Reason Interviews

Eugene Huskey on the Soviet Legacy in Central Asia

"This is the nature of an authoritarian regime. You don't quite know where the boundaries of acceptable discourse are. Everything is uncertain."


In 1979, Eugene Huskey was a graduate student at the London School of Economics when he landed the opportunity to spend a year at Moscow State University studying the Soviet legal system. By the time he departed, the Soviet Union had invaded Afghanistan and the United States had announced a boycott of the 1980 Summer Olympics.

In the late '80s, Huskey was invited by the renowned Sovietologist Jerry F. Hough to join a team of American scholars studying the Soviet Republics as the USSR began to unwind under General Secretary Mikhail Gorbachev. After the Soviet Union disbanded, Huskey was among the first Western academics in modern history to visit what is now known as Kyrgyzstan and meet with members of its government.

A professor emeritus of political science at Stetson University in DeLand, Florida, Huskey is the author of 2018's Encounters at the Edge of the Muslim World: A Political Memoir of Kyrgyzstan (Rowman & Littlefield). He spoke to Reason's Mike Riggs in September about studying in Soviet Moscow and the politics of Central Asia after communism.

Q: Did you ever feel in danger while studying in the USSR?

A: No. In fact, quite the opposite. I had been there three times before 1979. I might be on the street at 3 a.m.—not very often, but occasionally—and I felt completely safe.

The people who tried to teach me fear were Soviets. I remember one young woman, who was a psychologist and the daughter of a famous scientist there, came into our dorm room at Moscow University and immediately turned on the water, took a pencil and stuck it in our telephone, and turned on music in the background.

Q: I'm guessing that whatever conversation you had with her probably seemed pretty anodyne. 

A: This is the nature of an authoritarian regime. You don't quite know where the boundaries of acceptable discourse are. Everything is uncertain. In the Stalin era, you were worried that anything could be used against you. It was obviously much more open when I was there in the height of the [General Secretary Leonid] Brezhnev period, but there were still boundaries that people really didn't know whether they were crossing or not.

Q: When you first visited independent Kyrgyzstan, what awareness did the leaders there have of concepts like negative rights and civil liberties?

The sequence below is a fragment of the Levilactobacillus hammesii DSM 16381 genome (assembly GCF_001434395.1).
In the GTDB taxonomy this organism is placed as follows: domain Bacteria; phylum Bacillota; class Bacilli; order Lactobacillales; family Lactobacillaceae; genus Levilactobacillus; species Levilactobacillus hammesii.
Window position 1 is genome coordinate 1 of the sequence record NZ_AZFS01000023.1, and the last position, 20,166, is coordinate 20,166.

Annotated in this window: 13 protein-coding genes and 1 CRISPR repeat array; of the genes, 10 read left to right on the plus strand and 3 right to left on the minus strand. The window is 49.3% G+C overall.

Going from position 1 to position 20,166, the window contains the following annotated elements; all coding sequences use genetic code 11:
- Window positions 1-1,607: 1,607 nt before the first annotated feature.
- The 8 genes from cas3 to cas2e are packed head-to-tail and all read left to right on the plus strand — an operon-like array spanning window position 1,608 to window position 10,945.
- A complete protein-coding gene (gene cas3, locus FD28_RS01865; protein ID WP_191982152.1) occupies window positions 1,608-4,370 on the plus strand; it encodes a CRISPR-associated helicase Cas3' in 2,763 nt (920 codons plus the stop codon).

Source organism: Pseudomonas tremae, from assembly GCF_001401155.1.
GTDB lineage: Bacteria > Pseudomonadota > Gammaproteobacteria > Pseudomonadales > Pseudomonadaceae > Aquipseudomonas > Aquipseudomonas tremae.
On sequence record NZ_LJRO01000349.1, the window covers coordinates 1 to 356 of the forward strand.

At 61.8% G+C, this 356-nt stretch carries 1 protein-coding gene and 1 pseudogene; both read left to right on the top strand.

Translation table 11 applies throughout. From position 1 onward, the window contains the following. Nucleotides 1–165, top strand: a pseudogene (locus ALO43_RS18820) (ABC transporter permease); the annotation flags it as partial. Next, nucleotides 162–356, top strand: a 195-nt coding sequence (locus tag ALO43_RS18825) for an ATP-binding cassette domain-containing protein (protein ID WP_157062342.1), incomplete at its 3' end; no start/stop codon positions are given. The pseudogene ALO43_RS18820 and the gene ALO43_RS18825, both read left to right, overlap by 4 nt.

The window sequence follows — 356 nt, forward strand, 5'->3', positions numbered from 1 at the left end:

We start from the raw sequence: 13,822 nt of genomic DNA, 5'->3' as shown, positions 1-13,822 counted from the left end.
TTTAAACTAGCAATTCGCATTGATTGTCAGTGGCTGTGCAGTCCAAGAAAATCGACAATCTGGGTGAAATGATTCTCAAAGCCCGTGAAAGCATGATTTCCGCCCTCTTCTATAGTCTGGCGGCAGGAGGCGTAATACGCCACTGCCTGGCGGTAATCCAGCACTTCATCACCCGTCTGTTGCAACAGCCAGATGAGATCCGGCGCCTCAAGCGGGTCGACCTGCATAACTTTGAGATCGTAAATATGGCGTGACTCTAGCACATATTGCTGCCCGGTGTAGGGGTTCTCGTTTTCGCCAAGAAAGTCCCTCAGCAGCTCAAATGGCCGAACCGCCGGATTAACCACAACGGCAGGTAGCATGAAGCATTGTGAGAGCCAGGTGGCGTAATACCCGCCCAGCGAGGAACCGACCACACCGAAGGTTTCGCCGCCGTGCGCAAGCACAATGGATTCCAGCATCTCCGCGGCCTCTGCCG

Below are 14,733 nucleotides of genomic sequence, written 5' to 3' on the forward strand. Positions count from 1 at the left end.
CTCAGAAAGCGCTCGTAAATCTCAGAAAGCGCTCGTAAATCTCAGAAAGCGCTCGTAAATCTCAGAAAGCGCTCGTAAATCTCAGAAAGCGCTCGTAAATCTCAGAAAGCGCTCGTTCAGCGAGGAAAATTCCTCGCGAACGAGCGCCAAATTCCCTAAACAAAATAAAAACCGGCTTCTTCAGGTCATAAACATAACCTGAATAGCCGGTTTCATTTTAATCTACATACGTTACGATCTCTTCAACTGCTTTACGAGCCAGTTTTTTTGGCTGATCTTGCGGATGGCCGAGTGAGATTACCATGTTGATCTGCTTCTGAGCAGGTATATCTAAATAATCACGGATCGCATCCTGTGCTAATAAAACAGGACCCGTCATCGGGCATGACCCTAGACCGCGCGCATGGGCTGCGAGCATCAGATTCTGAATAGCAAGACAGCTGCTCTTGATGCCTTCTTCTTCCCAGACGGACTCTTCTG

A: Very, very few people had any understanding at all of the kinds of concepts that you're mentioning. Their tradition was in dialectical materialism and the history of the working class. They were from the Soviet Union's higher party schools.

Q: Was it exciting for them to hear about these concepts? 

A: I think many of them found it disorienting. And if you come forward and advocate the idea of fair play, economic competition, political competition, hiring with no favoritism and no cronies—all that is so deeply ensconced in the system that the ideas we're talking about are a threat.

Q: What are the obstacles to fair play? 

A: In places like Tajikistan, Uzbekistan, and even Azerbaijan, what you have is a family empire where sons, brothers, sometimes cousins are given key positions in government and access to rents, as the economists call them—you know, unfair profits. It's very difficult for people to compete with that. In fact, you really can't.

Q: How do heads of state hold power in the post-communist world?

A: They rely on this sort of cult that they've created; they rely on the legitimated devices of courts, elections, and a constitution; but they also rely on a network of elites who are in a kind of pyramid, with the leader at the top. Either through jobs, or rents, or something else, they're part of a dense network that is loyal to the leader in part because they're financially better off.

There's an exchange relationship that's taking place that's extremely important, and central, it seems to me, to the stability of these regimes. But that means they've got to work at getting their people elected in the right numbers and making it seem somewhat legitimate, and they've got to constantly be dealing with this really immense client network to make sure that they're on board and that those relationships are stable.

This interview has been condensed and edited for style and clarity.